Dancing Facts & Injury Prevention

Dance Conditions & Injuries of the Foot and Ankle

Foot Trivia

  • 28 bones in each foot
  • 24 joints: 4 major and 20 minor
  • 11 extrinsic muscles outside the foot
  • 19 intrinsic muscles within the foot
  • 2 arches
  • 100’s of ligaments

Dancing Facts

  • Walking puts 2-3 x the body weight on each foot
  • Jumping puts 5-6 x the body weight for sports like basketball or volleyball
  • Jumping on pointe puts 12 x the body weight on each foot!!

Common Dermatology Conditions

Blisters and Corns

The Cause: High frequency friction causes blisters and low frequency friction causes a callus or corn.

Blisters: Typically have fluid inside the dome and there may be a blister underneath a longstanding callus, if there is extra irritation or new pressures.

Callus/Corns: These both are really the same thing, skin that is thickened due to unnatural pressure and friction. Anytime friction occurs and the boney prominence rubs against a shoe the skin gets thickened, “Helloma Molle” (soft corn) occurs between toes at the joints (knuckles).

Treament & Prevention

  1. Careful pumicing or shaving down the area.
  2. Applying creams or Vaseline (while not dancing) to keep area soft.
  3. Using sleeves, pads, lambs wool, or toe spacers.
  4. Shoe size or model changes if persistent.
  5. Soaking the foot and application of antibiotic creams.

Plantar's Warts

The Cause: A wart is a virus which shows up as a small round spot with a hard callus over it. It will have no skin lines within it and may have small black dots inside it as well. It may be painful to squeeze it side to side or directly.

Treament & Prevention

  1. Pumice or shaving it down.
  2. Don’t pick at it with your fingers as it can spread.
  3. Apply topical salicylic acid (15-20%) and tape over it nightly.
  4. Homeopathic remedy “Thuja Occidentalis” can be taken under the tongue 2/day for 3 weeks as well.

Athletes Foot/Fungal Nails

The Cause: Both are a fungal infection of either the skin and/or the nails. Typically the skin is infected first, then often, the nails get involved. The skin may have pinpoint red dots and blisters and “look” like dry skin. The nails may be thickened and yellow/brown.

“NOT” every thick nail is fungal “ESPECIALLY” in dancers and athletes.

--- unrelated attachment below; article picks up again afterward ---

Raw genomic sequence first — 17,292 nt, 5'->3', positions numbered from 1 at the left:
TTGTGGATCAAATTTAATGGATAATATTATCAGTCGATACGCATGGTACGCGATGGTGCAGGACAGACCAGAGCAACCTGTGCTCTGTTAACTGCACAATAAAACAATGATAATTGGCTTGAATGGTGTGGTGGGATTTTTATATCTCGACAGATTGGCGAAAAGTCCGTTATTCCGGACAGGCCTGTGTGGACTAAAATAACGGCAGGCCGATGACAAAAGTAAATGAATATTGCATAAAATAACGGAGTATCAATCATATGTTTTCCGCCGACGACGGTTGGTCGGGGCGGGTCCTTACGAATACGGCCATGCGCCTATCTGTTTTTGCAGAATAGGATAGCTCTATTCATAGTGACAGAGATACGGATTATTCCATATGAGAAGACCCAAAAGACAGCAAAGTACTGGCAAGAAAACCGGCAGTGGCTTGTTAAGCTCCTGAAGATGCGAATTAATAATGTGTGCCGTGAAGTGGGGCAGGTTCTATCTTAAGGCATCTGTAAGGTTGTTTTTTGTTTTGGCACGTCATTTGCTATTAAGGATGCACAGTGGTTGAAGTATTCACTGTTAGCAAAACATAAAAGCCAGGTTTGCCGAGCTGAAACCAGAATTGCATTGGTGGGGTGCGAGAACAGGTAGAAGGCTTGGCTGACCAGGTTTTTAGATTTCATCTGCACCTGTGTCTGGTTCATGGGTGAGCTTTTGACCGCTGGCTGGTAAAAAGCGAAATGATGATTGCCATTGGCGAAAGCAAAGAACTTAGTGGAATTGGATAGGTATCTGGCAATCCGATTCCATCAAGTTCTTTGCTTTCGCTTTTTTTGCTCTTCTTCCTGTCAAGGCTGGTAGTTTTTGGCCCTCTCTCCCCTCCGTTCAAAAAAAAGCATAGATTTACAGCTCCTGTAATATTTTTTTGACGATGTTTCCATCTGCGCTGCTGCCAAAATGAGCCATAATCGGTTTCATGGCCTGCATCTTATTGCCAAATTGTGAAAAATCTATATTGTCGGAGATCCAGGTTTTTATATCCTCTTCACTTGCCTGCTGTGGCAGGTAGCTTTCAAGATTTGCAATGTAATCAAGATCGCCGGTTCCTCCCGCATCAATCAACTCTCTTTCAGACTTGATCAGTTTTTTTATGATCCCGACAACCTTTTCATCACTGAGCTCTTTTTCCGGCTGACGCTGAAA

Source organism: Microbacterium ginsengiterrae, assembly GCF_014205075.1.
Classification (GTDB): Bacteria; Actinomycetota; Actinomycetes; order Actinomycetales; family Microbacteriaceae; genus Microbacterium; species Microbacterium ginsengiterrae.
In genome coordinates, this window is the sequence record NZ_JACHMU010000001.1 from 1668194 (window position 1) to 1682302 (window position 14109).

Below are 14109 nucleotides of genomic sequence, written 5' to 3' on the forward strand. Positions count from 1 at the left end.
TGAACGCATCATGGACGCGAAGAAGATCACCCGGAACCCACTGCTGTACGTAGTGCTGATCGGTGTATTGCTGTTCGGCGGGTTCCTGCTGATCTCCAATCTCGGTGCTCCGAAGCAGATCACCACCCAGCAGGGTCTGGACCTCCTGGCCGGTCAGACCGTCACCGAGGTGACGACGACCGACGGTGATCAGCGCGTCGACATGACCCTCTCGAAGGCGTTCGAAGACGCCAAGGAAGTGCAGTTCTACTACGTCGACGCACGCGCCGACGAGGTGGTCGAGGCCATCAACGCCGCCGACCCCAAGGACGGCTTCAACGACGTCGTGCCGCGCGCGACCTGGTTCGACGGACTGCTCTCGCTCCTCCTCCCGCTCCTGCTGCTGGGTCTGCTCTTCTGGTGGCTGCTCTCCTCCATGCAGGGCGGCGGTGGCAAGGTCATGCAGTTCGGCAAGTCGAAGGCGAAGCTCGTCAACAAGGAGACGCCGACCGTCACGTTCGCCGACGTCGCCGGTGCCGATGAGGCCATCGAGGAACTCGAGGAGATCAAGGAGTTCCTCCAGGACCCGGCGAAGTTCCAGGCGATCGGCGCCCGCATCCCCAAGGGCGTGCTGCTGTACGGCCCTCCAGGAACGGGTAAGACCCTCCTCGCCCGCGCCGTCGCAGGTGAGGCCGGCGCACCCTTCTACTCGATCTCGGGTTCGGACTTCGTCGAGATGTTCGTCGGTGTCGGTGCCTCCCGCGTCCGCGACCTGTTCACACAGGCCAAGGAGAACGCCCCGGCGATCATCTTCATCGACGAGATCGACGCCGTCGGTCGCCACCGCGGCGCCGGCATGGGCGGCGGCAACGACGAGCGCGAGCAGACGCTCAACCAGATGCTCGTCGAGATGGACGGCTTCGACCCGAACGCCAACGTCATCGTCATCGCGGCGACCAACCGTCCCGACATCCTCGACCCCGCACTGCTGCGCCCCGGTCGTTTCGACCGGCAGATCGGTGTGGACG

Treament & Prevention

  1. Try athletes foot cream (prescription strength is stronger).
  2. Try non-cotton socks to reduce sweating.
  3. Try drying powder/sprays for shoes.
  4. Dr. prescribed topical or oral medication is available for nails.

Ingrown Toenails

The Cause: Some nail shapes are prone to growing inwards because of the natural shape of their nail (too wide or too curled under). Dancers are prone due to tightness of ballet and pointe shoes and many of the foot positions.

Treament & Prevention

  1. Careful trimming and cleaning of the borders.
  2. Cuticle creams.
  3. Toe padding to cover the nail.
  4. “Permanent” removal of the corner performed by the Podiatrist.
  5. Check length of shoes if persistent.

Overuse Foot & Ankle Injuries

What are overuse injuries: Any injury that starts slowly and progresses and if untreated can become a serious injury.


  • Tendonitis
  • Metatarsal pain
  • Shin pain
  • Stress Fractures
  • Plantar fascitis
  • Muscle strains
  • Leg/back muscular pains

Why do they occur?

  1. Inadequate strength or flexibility
  2. Biomechanical alignment (feet, turnout, scoliosis)
  3. Equipment, flooring issues or shoe fit
  4. Class or rehearsal schedules (too much)
  5. Hormonal imbalances (women-stress fractures)
  6. Nutritional status
  7. Old injuries not completely healed or rehabbed!
  8. Age (younger dancers more prone to some injury)
  9. Improper technique

Treament & Prevention

  1. Improve strength (strength training)
  2. Continue to improve flexibility (subtle differences)
  3. Continue cardiovascular workouts when hurt, etc.
  4. Watch shoe fit (especially street shoes)
  5. See a nutritionist (fatigue and performance)
  6. Discuss rehearsal or class schedules
  7. Have lower extremity biomechanics evaluated (for orthotics, inserts or shoe changes)

Foot & Leg Fatigue

The Cause:

  1. Overworked or weak muscles
  2. Tight shoes
  3. Pointe work after long layoff
  4. Collapsed arches (forcing turnout)
  5. Poor shoe support (street shoes too)

Foot Biomechanics

Foot Biomechanics can be the cause of low back and other lower extremity problems. Every movement that dancers make, requires having proper foot position, and lower extremity placement. Good technique is important for every athlete too. Improper foot alignment either from genetics (just having a flat or pronated foot structure) or from pushing improper turnout can allow many conditions to progress through time.


  1. Bunions
  2. Hammertoes
  3. Arthritis to mid foot joints
  4. Ligament injuries within the foot
  5. Chronic tendonitis conditions
  6. Knee issues
  7. Hip/Sacroiliac joint conditions
  8. Lower back strains.

What we do!

Dr. Schoene looks at the dancer's postural alignment! We evaluate for all dance conditions, causes, and prescribe many treatments to cure and prevent future injuries.

Our Evaluations Include Checking For:

  1. Scoliosis or leg length discrepancies
  2. Over turn-out technique
  3. Foot mechanic alignment
  4. Screen for bunions, hammertoes etc,
  5. X-ray evaluation for growth plates, and foot alignment
  6. En Pointe position X-ray evaluation with shoes on
  7. Dance specific strength and flexibility evaluation
  8. Dance shoe fit and modification suggestions
  9. Prescribe dance based exercise therapies

For Dance Companies or Studios Our Doctor Offers:

  1. Dance lectures to teachers or students
  2. Perform in studio dance screenings
  3. Back stage coverage for performances
  4. In-services during intensive programs that includes many types of handouts and instruction